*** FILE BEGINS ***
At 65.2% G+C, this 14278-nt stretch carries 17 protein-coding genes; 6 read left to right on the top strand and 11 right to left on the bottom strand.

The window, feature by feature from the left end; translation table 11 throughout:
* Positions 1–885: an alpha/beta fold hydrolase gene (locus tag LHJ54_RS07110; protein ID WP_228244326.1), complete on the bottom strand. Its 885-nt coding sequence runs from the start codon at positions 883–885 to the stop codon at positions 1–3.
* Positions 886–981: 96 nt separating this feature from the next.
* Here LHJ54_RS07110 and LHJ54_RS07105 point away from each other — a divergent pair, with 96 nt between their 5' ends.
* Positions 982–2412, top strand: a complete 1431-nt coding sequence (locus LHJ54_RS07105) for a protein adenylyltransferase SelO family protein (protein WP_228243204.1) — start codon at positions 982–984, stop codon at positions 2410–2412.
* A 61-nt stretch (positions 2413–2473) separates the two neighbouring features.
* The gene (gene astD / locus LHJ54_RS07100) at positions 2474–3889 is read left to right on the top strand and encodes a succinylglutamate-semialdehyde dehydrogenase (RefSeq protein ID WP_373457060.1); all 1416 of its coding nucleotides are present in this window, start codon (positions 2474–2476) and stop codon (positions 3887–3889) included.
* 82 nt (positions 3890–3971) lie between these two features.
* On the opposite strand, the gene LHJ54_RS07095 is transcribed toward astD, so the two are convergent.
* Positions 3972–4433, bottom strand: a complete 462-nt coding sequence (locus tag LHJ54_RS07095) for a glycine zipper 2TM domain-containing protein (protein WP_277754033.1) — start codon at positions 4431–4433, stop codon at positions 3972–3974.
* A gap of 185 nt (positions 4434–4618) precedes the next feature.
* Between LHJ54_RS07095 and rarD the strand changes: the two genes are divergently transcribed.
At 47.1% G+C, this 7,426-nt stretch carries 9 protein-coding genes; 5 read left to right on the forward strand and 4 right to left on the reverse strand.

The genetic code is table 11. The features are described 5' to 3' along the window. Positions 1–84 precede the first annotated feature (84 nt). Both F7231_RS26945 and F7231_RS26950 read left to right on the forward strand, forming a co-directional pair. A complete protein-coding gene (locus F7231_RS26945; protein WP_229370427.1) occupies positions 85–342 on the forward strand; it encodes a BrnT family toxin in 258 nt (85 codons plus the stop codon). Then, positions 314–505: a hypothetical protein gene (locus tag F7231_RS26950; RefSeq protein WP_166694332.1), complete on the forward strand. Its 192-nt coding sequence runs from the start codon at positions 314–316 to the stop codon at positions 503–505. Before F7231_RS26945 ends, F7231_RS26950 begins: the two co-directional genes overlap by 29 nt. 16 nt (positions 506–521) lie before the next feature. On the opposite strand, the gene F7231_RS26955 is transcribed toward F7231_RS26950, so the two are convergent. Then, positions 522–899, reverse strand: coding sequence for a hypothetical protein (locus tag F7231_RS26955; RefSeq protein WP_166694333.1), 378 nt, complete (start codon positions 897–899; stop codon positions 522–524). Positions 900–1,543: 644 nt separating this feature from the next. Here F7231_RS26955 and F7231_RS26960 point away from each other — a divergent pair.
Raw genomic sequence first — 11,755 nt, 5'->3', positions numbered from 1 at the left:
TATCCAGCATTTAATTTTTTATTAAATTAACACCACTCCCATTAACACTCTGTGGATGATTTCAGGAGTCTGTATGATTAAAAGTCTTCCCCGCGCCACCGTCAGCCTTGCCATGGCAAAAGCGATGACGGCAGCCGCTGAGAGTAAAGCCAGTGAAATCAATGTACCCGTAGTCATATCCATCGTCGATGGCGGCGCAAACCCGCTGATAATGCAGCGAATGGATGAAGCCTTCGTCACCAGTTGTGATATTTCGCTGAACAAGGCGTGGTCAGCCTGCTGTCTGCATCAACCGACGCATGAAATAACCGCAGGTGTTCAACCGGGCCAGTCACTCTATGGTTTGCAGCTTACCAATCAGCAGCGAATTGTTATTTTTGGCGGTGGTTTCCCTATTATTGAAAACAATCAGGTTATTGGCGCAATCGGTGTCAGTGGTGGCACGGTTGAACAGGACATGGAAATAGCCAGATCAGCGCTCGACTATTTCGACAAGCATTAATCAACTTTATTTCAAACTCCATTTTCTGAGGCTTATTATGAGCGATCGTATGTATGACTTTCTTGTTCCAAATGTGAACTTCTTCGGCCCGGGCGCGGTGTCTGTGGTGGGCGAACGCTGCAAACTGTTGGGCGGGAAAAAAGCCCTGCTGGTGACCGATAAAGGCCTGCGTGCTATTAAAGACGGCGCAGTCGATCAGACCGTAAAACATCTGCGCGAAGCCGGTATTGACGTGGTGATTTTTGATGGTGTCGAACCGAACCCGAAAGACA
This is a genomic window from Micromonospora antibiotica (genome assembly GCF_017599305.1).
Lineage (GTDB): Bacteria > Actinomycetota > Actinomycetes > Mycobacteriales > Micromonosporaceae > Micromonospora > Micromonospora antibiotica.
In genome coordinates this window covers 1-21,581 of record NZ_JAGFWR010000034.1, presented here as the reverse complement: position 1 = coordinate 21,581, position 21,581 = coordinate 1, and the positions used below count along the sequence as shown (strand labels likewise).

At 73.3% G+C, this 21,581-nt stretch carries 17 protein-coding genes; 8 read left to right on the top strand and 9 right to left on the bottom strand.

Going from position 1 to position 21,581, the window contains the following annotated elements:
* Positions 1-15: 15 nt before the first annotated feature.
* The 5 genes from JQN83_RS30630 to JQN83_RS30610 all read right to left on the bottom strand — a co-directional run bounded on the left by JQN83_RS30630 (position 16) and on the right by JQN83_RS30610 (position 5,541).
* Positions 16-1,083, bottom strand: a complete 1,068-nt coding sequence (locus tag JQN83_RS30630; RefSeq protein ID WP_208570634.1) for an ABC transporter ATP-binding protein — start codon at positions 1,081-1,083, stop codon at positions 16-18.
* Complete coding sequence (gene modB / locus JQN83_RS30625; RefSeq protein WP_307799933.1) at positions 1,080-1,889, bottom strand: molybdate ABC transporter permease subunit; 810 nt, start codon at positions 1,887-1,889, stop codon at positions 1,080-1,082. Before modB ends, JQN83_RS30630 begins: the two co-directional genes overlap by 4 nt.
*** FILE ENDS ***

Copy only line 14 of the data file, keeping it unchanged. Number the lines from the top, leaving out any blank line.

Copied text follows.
At 47.1% G+C, this 7,426-nt stretch carries 9 protein-coding genes; 5 read left to right on the forward strand and 4 right to left on the reverse strand.